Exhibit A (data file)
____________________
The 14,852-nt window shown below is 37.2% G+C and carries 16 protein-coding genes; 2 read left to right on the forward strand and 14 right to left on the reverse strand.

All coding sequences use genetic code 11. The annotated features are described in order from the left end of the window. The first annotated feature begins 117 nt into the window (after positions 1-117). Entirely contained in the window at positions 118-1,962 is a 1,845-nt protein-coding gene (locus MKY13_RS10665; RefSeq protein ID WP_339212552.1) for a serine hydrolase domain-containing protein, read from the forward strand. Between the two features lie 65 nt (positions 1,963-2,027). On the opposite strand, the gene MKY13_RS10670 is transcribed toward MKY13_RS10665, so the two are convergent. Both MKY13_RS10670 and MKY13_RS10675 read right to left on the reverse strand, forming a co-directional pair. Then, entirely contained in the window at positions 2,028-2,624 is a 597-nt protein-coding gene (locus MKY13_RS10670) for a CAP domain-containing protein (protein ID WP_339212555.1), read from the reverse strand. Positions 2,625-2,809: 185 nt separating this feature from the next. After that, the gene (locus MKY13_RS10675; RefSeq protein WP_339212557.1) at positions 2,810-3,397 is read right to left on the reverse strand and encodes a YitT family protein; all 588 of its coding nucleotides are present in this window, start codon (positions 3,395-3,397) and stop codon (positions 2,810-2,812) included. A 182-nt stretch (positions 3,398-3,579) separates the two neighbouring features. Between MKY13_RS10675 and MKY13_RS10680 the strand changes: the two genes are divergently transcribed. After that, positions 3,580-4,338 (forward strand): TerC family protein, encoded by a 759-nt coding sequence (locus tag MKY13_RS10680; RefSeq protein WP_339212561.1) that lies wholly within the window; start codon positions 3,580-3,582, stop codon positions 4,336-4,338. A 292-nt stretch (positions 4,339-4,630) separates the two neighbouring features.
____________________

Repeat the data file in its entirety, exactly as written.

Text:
The 14,852-nt window shown below is 37.2% G+C and carries 16 protein-coding genes; 2 read left to right on the forward strand and 14 right to left on the reverse strand.

All coding sequences use genetic code 11. The annotated features are described in order from the left end of the window. The first annotated feature begins 117 nt into the window (after positions 1-117). Entirely contained in the window at positions 118-1,962 is a 1,845-nt protein-coding gene (locus MKY13_RS10665; RefSeq protein ID WP_339212552.1) for a serine hydrolase domain-containing protein, read from the forward strand. Between the two features lie 65 nt (positions 1,963-2,027). On the opposite strand, the gene MKY13_RS10670 is transcribed toward MKY13_RS10665, so the two are convergent. Both MKY13_RS10670 and MKY13_RS10675 read right to left on the reverse strand, forming a co-directional pair. Then, entirely contained in the window at positions 2,028-2,624 is a 597-nt protein-coding gene (locus MKY13_RS10670) for a CAP domain-containing protein (protein ID WP_339212555.1), read from the reverse strand. Positions 2,625-2,809: 185 nt separating this feature from the next. After that, the gene (locus MKY13_RS10675; RefSeq protein WP_339212557.1) at positions 2,810-3,397 is read right to left on the reverse strand and encodes a YitT family protein; all 588 of its coding nucleotides are present in this window, start codon (positions 3,395-3,397) and stop codon (positions 2,810-2,812) included. A 182-nt stretch (positions 3,398-3,579) separates the two neighbouring features. Between MKY13_RS10675 and MKY13_RS10680 the strand changes: the two genes are divergently transcribed. After that, positions 3,580-4,338 (forward strand): TerC family protein, encoded by a 759-nt coding sequence (locus tag MKY13_RS10680; RefSeq protein WP_339212561.1) that lies wholly within the window; start codon positions 3,580-3,582, stop codon positions 4,336-4,338. A 292-nt stretch (positions 4,339-4,630) separates the two neighbouring features.